Multiple PCI devices on the same IRQ: kernel or driver?

Mark Martin
Mon Nov 30 14:36:53 1998

I recently purchased a Netgear FA310TX card and have been having the
same problem as Erik Beck, namely my BIOS insists on putting all of my
PCI devices on IRQ 10 and does not give me any control over the
situation.  Consequently, whenever I try to bring the interface up, I am
greeted with the error message

SIOCSIFFLAGS: Resource temporarily unavailable

There has been a fair amount of traffic on the mailing list about Erik's
problem.  Erik indicated that he had been advised that sharing an IRQ
under Linux was "not a good idea".  Jon Lewis suggested that the kernel
does a poor job of IRQ sharing but suggested hacking the tulip driver. 
David ( implicated the kernel when he mentioned
that he has no trouble sharing an IRQ and credited the development
kernels that he runs.

I read through the mailing list archive and found that Bruce Benson also
had this problem in December of 1997 with the same machine that I have
(a gw2k P-5 133).  I exchanged email with Bruce and he stated that the
driver is the source of the problem rather than the kernel.  He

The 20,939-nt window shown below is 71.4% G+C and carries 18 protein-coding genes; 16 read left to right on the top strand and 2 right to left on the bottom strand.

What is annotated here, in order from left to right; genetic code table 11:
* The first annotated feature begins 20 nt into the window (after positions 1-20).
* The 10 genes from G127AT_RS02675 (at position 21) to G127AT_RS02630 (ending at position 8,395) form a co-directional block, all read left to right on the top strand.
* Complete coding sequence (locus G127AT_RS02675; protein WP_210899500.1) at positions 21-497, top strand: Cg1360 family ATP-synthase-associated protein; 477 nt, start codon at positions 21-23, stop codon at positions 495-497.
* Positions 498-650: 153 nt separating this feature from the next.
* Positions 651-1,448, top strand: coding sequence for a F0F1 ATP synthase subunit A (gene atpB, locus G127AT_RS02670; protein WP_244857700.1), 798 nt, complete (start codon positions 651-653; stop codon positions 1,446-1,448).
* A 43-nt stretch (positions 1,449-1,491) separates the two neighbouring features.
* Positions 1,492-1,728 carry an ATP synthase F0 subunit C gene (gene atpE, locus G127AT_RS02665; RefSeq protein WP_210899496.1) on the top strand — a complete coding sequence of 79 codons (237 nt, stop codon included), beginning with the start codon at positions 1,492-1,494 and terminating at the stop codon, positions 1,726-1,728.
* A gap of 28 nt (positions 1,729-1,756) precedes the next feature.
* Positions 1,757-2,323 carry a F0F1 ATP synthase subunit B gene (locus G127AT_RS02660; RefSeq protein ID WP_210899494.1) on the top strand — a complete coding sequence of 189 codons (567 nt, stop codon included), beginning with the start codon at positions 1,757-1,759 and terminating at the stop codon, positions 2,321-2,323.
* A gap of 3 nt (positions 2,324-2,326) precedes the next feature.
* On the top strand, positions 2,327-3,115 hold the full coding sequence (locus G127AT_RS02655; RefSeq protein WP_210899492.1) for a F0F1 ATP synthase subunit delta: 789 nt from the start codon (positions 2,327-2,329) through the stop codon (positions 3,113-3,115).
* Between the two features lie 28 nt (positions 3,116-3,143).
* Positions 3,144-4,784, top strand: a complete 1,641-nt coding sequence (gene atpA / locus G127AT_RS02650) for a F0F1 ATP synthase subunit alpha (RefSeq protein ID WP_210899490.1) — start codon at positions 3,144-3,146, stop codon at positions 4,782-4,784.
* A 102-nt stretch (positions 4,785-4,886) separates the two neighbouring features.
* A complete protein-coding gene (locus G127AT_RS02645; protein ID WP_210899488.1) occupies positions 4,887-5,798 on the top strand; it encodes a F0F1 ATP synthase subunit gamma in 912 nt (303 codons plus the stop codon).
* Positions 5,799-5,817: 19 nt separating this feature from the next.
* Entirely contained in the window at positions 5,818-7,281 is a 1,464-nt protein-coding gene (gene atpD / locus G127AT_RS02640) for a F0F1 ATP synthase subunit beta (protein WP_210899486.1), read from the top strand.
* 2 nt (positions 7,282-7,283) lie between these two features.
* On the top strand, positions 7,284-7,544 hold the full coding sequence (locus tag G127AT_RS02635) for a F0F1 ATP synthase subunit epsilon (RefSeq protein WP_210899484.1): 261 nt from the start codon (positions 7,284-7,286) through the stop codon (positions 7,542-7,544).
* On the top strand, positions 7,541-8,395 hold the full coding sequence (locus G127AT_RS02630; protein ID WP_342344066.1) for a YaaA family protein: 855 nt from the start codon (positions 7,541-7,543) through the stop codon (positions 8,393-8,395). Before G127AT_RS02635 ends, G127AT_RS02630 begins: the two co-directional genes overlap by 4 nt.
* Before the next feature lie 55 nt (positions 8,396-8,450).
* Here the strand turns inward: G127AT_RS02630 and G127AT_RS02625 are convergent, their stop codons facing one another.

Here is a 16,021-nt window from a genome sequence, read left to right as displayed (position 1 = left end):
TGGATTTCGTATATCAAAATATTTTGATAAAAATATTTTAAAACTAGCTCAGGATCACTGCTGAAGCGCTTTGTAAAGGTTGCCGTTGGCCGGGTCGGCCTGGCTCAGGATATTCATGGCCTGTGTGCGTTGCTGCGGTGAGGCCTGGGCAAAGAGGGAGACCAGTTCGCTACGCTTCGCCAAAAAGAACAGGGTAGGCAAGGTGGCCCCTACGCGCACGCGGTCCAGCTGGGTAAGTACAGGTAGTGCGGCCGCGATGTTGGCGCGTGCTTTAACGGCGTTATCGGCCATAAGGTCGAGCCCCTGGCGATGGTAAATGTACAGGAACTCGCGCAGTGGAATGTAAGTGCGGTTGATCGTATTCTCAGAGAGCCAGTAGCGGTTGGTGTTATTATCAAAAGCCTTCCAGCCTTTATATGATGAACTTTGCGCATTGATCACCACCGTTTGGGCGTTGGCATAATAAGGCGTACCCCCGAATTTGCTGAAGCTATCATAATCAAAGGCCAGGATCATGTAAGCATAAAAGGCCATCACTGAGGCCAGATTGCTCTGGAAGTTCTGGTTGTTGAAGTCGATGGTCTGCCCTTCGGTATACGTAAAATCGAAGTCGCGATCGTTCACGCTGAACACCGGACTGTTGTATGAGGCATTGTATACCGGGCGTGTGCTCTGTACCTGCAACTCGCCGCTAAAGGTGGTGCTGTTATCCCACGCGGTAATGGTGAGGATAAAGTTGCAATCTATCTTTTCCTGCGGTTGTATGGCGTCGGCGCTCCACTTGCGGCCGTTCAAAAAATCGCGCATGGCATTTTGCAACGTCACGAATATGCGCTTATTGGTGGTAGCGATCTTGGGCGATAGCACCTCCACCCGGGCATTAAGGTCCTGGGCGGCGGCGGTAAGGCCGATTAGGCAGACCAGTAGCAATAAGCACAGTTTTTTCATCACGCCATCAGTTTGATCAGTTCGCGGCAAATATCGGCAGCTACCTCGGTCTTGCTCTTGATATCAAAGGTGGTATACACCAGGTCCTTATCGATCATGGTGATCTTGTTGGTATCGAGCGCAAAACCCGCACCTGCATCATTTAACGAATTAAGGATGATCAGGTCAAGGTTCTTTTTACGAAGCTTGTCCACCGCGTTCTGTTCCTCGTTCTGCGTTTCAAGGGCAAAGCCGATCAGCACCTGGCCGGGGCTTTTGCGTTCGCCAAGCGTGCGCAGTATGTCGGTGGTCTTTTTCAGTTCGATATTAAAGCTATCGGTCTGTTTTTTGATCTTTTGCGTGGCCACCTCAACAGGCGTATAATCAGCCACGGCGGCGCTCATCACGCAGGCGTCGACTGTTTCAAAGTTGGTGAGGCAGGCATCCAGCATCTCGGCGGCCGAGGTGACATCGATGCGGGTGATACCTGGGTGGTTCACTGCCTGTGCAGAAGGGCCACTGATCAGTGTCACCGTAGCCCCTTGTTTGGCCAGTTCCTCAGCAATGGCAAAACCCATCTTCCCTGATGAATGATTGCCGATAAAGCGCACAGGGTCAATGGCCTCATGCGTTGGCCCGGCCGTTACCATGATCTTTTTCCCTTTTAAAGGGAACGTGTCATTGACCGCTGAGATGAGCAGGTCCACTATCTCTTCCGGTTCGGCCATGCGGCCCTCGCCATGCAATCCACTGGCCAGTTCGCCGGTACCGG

suggested that I try rearranging the cards on the bus, loading the
necessary modules in different orders, or using different compiler
switches when compiling the modules.

I have tried several of the suggestions I got from Bruce or managed to
glean from reading through the archives but without success.  The other
devices on my PCI bus are my video card and the hard drive controller
board I'm booting from so I am somewhat limited in terms of loading the
appropriate modules in different orders.  I would follow Erik and simply
purchase an ISA card but money is an issue and it's a shame to abandon a
brand new piece of hardware.

What I was hoping is that someone could clarify this situation for me. 
Does the problem lie with the kernel or with the tulip driver?  The fact
that the other two devices on my PCI bus work fine seems to suggest that
the problem lies with the driver.  If so, could someone point me in the
right direction toward implementing Jon's hack?  I've done a lot of
coding but I've never hacked a linux device driver and don't know where
to start.

Any insights or suggestions would be greatly appreciated.



 Mark A. Martin
 Dept of Applied Mathematics
 University of Washington
 Box 352420
 Seattle, WA 98195-2420